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There is a direct correlation between customer loyalty and user retention rates. However, loyalty can be a difficult thing to attain these days. Here are five customer loyalty features to help improve customer satisfaction and boost your fintech app’s retention rates.

Whether you’re building a fintech product for a startup or working on something for an existing big bank, creating a user experience that encourages greater customer loyalty should be one of your top goals. Without loyalty, there’s no way to maximize user retention or even to keep it steady.

In a playing field that’s growing bigger by the minute, user retention is critical if you want your product to beat out the competition. In this post, we’ll look at the connection between customer loyalty and user retention, the benefits of prioritizing customer loyalty, and how to design your fintech experiences to attract and retain loyal users.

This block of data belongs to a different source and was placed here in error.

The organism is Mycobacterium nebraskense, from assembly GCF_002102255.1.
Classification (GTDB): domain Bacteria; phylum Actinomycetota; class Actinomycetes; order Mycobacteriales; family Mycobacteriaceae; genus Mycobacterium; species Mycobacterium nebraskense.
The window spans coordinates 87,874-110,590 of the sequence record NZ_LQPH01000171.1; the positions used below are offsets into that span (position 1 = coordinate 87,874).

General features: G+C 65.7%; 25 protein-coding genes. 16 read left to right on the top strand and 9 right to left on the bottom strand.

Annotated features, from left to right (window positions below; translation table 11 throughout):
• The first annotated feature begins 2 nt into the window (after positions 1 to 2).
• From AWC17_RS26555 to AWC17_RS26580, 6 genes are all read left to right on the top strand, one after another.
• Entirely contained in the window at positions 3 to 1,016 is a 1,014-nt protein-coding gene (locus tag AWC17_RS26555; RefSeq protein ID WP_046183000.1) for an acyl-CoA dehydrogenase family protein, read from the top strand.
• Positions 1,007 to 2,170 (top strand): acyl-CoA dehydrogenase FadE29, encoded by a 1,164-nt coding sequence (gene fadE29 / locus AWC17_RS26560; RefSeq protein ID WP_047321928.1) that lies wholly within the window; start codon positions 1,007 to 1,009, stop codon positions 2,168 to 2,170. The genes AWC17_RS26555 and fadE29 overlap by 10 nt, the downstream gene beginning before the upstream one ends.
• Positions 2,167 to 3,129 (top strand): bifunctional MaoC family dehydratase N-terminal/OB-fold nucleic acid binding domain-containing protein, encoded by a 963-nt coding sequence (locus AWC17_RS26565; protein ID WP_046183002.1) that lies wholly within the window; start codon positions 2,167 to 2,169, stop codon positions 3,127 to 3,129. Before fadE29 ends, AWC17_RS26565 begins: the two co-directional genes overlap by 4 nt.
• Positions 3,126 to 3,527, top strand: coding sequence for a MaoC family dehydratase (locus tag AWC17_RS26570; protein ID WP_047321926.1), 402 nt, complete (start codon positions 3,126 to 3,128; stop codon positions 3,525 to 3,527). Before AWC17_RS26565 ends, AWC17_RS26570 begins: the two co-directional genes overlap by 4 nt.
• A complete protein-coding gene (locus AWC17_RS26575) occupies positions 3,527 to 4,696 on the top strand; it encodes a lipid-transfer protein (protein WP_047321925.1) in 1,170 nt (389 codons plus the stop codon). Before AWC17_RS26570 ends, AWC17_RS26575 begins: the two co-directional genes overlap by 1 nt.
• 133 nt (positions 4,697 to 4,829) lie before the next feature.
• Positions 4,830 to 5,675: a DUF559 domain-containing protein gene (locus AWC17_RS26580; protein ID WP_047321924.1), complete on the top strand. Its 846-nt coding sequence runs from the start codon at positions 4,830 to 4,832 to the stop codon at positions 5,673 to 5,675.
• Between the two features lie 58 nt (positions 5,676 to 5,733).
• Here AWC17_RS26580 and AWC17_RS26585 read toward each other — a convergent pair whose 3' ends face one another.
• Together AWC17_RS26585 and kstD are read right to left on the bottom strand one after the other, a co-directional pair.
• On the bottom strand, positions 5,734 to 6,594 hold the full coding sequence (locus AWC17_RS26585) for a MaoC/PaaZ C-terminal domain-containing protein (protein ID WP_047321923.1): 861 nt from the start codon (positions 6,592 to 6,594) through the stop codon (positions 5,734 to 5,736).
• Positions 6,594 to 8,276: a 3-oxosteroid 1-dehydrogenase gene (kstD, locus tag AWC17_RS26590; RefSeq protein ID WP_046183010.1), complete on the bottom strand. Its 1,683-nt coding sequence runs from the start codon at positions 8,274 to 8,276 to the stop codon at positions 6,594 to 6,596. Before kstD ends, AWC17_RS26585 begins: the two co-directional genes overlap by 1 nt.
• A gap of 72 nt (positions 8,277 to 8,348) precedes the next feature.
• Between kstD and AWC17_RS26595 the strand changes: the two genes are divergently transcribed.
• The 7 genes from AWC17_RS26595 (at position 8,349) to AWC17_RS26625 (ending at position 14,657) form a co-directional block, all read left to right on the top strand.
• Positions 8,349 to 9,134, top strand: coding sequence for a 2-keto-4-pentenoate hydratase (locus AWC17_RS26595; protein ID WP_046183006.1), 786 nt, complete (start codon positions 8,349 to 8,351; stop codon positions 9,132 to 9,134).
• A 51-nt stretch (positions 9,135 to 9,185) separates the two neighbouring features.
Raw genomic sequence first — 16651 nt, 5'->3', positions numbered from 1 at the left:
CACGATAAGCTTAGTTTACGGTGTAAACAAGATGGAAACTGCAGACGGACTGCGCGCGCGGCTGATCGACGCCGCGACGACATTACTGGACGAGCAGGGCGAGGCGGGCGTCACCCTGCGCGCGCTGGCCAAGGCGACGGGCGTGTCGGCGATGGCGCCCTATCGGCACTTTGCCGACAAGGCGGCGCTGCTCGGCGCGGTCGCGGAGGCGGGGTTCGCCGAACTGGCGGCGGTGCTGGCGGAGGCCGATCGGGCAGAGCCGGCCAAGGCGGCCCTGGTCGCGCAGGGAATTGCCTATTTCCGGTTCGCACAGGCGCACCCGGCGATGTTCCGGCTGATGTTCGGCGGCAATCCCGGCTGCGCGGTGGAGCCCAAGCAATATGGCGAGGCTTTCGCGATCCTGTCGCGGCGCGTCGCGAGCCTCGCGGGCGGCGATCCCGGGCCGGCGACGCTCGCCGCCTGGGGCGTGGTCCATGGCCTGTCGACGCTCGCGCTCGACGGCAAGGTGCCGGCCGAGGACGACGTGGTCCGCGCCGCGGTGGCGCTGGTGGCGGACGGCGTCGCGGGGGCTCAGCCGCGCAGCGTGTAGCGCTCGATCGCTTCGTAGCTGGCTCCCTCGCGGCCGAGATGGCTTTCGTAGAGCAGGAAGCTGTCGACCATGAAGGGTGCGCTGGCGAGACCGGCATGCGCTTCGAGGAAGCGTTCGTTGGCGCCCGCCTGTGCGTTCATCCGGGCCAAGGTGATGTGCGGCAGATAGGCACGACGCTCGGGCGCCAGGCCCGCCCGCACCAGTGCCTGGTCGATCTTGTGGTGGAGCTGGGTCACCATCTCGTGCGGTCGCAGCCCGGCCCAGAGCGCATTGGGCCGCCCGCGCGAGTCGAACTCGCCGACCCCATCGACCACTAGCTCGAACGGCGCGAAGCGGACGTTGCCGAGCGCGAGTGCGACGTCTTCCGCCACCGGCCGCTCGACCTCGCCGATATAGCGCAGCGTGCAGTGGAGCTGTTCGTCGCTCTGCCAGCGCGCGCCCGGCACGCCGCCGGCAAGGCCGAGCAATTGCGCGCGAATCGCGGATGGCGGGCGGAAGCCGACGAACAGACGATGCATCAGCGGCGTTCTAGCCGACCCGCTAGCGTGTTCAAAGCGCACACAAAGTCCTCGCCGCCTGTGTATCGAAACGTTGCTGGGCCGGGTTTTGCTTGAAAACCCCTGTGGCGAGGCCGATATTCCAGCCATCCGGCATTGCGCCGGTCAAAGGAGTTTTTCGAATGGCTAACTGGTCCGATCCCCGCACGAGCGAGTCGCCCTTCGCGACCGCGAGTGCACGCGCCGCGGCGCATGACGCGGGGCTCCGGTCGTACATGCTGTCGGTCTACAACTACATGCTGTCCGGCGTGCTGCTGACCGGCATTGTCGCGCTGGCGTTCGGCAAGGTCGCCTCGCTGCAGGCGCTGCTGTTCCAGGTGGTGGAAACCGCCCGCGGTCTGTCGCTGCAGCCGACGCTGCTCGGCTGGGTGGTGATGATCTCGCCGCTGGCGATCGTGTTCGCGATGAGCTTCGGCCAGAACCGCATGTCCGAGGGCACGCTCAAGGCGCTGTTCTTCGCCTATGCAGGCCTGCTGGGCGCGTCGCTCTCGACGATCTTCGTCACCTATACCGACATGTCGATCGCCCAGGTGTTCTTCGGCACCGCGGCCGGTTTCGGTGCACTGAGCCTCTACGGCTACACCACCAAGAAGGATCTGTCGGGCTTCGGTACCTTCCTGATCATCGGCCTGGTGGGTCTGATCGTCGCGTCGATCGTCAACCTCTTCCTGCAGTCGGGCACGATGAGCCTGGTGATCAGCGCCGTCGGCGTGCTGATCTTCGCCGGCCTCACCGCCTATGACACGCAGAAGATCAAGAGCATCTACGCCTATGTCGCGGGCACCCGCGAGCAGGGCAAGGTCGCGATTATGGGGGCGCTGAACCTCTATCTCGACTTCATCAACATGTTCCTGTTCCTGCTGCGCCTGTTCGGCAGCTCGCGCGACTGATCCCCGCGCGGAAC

Why Customer Loyalty Can Be So Hard to Capture

There are a number of reasons why users can be so fickle with their customer loyalty these days:

The Economy
Sadly, one of the biggest reasons why customer loyalty seems to be difficult to capture and hold onto these days has nothing to do with a brand’s business model. According to data provided by Insider Intelligence and eMarketer, 58% of consumers have become less loyal to brands because of rising costs.

Number of Choices
The number of financial tech companies grows every year. If we look at data from Statista on the fintech startups in the Americas from just the past few years, you can see how much competition is flooding the market:

  • 5,686 in 2018
  • 5,779 in 2019
  • 8,775 in 2020
  • 10,605 in 2021

Users have too many choices to consider these days. Not only does that make it hard to initially capture a user’s business, but also to hold onto it as new and existing competitors try to poach their money from you.

Customer Service
A recent Qualtrics and ServiceNow report found that 80% of consumers have switched companies due to bad customer service. And 43% said they were somewhat likely to switch after just one poor user experience or interaction.

If customer loyalty matters at all, then the user experience has to be a priority. Users are clearly fed up with bad customer service and you can’t gamble with such a high rate of them being willing to jump ship after just one poor experience.